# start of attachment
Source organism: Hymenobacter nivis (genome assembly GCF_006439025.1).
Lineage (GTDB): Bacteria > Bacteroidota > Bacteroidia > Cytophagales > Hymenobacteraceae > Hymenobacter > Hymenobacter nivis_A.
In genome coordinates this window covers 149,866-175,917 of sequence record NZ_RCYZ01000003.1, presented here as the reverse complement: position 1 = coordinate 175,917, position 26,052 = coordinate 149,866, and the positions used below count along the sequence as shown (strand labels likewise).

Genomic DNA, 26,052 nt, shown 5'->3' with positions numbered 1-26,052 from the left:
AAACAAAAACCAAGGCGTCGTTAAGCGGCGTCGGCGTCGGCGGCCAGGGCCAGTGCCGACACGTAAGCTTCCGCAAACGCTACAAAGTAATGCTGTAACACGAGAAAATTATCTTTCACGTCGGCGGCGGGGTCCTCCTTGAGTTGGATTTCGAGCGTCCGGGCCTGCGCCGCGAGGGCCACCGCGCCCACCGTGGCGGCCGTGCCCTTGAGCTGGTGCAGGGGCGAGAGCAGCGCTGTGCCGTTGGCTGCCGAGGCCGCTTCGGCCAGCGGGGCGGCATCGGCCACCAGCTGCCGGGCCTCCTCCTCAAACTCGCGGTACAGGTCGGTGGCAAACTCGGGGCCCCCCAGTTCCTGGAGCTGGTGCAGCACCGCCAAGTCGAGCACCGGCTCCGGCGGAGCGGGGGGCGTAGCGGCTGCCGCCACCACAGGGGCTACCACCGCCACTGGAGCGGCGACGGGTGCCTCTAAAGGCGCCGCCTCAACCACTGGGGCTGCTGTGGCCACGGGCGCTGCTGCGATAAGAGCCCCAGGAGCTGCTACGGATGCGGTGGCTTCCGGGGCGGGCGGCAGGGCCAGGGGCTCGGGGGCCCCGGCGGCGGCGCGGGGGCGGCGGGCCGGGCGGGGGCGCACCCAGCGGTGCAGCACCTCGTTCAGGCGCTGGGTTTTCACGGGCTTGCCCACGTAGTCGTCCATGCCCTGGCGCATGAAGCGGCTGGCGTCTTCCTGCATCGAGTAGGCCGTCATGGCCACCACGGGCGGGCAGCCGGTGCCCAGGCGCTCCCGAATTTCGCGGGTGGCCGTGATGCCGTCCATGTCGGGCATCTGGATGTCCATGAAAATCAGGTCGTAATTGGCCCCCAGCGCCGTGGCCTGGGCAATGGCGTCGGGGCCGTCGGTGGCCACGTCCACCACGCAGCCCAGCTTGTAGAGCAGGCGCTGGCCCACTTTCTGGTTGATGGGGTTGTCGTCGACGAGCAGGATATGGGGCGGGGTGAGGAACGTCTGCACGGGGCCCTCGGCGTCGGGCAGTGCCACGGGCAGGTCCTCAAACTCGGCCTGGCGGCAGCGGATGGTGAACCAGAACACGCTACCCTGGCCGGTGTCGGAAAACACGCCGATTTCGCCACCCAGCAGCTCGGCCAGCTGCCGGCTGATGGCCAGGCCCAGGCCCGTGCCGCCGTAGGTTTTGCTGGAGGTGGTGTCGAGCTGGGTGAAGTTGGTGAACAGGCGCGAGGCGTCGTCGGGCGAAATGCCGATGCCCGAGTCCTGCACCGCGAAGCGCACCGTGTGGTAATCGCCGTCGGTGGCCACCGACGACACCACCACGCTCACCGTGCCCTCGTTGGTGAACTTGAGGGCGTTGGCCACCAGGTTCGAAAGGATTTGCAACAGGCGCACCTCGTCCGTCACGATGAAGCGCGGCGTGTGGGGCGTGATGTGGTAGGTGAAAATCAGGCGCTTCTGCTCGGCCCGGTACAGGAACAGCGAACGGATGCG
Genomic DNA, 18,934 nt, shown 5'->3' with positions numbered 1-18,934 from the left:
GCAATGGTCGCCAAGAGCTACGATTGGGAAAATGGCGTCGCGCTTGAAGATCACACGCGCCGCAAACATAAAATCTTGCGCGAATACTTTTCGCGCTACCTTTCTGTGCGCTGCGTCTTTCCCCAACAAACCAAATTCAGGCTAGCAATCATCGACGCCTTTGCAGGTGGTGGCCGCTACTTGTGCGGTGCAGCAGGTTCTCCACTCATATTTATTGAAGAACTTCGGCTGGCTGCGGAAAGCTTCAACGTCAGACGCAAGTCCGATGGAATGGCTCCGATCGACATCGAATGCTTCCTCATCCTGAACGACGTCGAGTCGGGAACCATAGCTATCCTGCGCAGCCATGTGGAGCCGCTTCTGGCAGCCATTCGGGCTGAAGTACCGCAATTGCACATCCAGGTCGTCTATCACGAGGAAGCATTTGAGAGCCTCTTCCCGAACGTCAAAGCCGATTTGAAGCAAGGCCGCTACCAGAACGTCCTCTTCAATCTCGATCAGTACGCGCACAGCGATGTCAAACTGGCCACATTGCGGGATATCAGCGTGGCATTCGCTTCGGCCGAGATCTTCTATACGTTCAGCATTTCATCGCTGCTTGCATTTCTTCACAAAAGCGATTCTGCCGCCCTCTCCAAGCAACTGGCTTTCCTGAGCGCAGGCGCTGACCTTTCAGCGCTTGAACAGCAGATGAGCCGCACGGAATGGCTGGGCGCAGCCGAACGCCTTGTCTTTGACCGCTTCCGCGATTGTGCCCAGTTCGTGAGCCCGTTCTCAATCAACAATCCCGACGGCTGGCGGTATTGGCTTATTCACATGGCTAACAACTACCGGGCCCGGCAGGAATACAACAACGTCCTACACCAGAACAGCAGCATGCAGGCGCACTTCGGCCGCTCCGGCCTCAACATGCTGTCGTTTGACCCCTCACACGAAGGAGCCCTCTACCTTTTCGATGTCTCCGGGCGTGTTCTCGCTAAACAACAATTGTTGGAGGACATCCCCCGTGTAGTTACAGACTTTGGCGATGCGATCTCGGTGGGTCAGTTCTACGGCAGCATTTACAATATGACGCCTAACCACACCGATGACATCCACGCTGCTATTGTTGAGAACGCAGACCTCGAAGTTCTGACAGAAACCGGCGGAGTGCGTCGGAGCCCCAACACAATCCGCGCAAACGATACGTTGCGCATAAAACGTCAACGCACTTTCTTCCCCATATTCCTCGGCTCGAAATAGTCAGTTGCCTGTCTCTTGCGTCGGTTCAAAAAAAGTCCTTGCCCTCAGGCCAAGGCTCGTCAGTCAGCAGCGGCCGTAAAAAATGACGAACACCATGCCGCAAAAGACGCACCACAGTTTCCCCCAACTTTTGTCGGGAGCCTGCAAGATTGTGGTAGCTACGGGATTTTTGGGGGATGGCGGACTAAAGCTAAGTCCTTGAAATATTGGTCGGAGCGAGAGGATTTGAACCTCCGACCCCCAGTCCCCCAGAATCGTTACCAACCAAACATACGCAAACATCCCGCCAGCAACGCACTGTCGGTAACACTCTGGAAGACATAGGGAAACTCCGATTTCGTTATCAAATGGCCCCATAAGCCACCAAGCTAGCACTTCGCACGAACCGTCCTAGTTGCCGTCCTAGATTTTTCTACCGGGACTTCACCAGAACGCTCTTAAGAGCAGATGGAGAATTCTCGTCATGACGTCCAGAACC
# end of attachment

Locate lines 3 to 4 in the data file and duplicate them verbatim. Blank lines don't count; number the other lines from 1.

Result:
In genome coordinates this window covers 149,866-175,917 of sequence record NZ_RCYZ01000003.1, presented here as the reverse complement: position 1 = coordinate 175,917, position 26,052 = coordinate 149,866, and the positions used below count along the sequence as shown (strand labels likewise).

Genomic DNA, 26,052 nt, shown 5'->3' with positions numbered 1-26,052 from the left: